Category Archives: Movements in East and Southeast Asia

Social Movements and the Political Polarization of South Korean Society

By Paul Y. Chang

For all the dramatic headlines about the debilitating costs associated with the polarization of American politics in recent years, the inability of political parties and factions to engage in constructive debate and dialogue is arguably a greater problem in newer democracies. After all, when was the last time we saw congressional debates escalate into physical fighting between American legislatures on the floor of the Senate or House of Representatives? While this might be unimaginable in America it is, unfortunately, a relatively common occurrence in institutional politics in some Asian nations. In 2012, for example, members of the Thai parliament rushed the House Speaker, Somsak Kiatsuranont, who had attempted to force a discussion of a controversial “reconciliation bill” that Democrat MPs rejected. Between the grabbing and pulling, and under the swirl of documents flying through the air, Somsak Kiatsuranont hurried off the parliament floor behind the protection of security forces (Fredrickson 2012). This and other examples of physical fighting amongst legislators (e.g. Taiwan parliament fighting in 2004, 2006, 2007) are perhaps the clearest and most visible manifestation of polarization in institutional politics. Continue reading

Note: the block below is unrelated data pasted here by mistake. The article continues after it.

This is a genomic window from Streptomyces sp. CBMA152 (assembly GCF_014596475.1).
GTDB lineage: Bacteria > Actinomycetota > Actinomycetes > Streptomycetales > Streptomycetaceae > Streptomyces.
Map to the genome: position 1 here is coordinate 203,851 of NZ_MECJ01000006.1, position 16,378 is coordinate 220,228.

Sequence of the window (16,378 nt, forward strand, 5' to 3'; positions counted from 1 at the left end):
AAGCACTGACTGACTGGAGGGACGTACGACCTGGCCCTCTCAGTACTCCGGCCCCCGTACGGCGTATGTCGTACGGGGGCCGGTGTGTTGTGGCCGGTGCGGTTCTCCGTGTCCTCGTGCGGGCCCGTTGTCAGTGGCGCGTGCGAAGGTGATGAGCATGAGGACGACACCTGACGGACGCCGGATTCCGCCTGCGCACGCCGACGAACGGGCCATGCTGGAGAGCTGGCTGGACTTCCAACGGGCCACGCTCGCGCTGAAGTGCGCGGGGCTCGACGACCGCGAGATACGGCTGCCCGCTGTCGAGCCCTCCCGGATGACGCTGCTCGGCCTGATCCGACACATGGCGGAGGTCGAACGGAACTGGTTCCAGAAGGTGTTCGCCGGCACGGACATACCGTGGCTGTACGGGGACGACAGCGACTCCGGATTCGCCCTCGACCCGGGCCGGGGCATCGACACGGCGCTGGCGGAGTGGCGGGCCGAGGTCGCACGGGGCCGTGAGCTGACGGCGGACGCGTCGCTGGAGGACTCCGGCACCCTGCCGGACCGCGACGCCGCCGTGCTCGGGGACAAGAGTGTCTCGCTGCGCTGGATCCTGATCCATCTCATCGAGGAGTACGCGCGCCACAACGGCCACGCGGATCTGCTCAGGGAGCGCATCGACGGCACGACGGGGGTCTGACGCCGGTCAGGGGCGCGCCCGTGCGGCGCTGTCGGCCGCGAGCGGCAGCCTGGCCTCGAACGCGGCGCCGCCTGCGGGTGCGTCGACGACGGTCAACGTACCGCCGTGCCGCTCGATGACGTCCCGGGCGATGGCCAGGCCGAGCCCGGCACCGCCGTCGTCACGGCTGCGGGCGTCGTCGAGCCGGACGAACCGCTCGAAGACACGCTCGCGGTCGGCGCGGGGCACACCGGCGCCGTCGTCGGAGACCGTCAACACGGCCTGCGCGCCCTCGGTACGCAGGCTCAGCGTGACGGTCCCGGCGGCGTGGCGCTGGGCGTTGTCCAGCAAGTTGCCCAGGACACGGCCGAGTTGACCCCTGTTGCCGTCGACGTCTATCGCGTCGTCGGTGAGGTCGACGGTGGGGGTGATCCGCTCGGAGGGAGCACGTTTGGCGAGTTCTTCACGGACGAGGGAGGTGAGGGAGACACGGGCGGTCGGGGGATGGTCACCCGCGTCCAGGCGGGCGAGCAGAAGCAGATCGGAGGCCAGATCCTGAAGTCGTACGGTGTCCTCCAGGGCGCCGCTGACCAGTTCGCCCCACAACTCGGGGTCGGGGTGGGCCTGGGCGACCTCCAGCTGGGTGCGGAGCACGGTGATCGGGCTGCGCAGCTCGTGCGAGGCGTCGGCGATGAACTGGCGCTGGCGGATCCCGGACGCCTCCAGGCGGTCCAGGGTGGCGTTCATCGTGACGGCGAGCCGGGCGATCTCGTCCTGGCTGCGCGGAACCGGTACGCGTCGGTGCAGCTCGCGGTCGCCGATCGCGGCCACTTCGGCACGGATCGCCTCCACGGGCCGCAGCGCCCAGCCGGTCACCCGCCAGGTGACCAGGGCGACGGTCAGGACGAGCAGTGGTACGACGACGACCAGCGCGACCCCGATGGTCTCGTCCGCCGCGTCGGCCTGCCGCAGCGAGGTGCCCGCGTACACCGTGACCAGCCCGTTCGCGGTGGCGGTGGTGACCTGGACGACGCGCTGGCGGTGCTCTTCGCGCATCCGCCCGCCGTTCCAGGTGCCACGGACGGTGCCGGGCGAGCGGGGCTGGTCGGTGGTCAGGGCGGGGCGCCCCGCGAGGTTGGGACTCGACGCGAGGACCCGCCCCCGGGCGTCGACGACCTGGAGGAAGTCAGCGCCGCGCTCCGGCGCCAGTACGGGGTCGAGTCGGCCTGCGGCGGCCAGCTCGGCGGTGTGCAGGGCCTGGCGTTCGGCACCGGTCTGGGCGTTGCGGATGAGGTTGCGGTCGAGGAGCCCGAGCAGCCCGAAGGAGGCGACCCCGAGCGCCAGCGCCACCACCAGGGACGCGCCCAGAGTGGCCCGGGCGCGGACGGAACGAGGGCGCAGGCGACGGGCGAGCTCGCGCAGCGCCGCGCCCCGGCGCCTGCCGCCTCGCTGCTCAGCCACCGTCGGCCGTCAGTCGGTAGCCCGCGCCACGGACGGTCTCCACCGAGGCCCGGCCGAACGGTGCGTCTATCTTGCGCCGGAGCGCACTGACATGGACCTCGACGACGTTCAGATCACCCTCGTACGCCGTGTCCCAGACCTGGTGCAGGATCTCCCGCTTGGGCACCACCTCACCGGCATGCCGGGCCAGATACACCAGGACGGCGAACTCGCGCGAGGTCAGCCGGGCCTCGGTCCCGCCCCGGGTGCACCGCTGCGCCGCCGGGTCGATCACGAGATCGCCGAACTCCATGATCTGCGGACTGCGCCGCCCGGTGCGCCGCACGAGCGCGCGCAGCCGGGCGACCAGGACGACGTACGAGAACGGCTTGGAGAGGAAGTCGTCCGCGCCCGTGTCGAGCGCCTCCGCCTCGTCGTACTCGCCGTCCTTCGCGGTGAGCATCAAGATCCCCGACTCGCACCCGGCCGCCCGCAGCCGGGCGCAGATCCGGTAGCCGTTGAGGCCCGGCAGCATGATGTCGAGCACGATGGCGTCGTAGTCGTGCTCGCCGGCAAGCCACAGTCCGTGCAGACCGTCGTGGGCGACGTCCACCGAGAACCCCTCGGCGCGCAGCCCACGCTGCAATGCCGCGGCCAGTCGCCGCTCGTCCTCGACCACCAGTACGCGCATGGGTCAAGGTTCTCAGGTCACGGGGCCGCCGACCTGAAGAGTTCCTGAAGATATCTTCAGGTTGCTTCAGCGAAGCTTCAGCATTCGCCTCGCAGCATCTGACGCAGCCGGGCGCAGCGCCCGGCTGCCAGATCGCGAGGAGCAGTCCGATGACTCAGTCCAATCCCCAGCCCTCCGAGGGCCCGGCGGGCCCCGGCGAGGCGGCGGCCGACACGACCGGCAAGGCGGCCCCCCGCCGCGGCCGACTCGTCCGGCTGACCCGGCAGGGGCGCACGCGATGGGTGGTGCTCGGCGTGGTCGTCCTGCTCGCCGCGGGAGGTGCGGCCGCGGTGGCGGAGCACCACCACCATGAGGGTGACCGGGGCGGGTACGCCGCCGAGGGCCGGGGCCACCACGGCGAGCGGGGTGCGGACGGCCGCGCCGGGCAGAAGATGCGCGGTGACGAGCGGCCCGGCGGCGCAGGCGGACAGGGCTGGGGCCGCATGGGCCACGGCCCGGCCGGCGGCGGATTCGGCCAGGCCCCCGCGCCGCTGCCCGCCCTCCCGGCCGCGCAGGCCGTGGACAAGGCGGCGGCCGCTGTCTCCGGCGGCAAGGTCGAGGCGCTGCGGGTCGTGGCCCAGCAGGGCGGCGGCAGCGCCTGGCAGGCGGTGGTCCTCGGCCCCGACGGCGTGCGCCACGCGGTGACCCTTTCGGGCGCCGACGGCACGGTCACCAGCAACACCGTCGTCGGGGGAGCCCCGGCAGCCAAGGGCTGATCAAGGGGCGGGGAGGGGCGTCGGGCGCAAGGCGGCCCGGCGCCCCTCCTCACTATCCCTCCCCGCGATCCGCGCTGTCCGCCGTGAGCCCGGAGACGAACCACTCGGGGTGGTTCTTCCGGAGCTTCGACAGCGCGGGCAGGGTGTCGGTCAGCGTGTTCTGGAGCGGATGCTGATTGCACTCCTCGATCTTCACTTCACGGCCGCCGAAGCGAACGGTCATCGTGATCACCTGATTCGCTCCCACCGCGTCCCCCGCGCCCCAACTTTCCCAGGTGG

Leave a comment

Filed under Essay Dialogues, Movements in East and Southeast Asia

A Revolt against Chinese Intellectualism: Understanding the Protest Script in Taiwan’s Sunflower Movement of 2014

By Ming-sho Ho

Karl Marx’s famous saying that great historical events happen twice, first as tragedy and later as farce, originated from an observation of the futile attempt of French leftwing revolutionaries of 1848 to ape their predecessors in the revolution of 1789. Marx apparently considered it a paradox that a history-making intention involved borrowing “names, battle slogans, and costumes” from the past. Thus he implied a truly successful revolution would have to proceed without the nostalgic attachment to the previous protest script. Continue reading

1 Comment

Filed under Essay Dialogues, Movements in East and Southeast Asia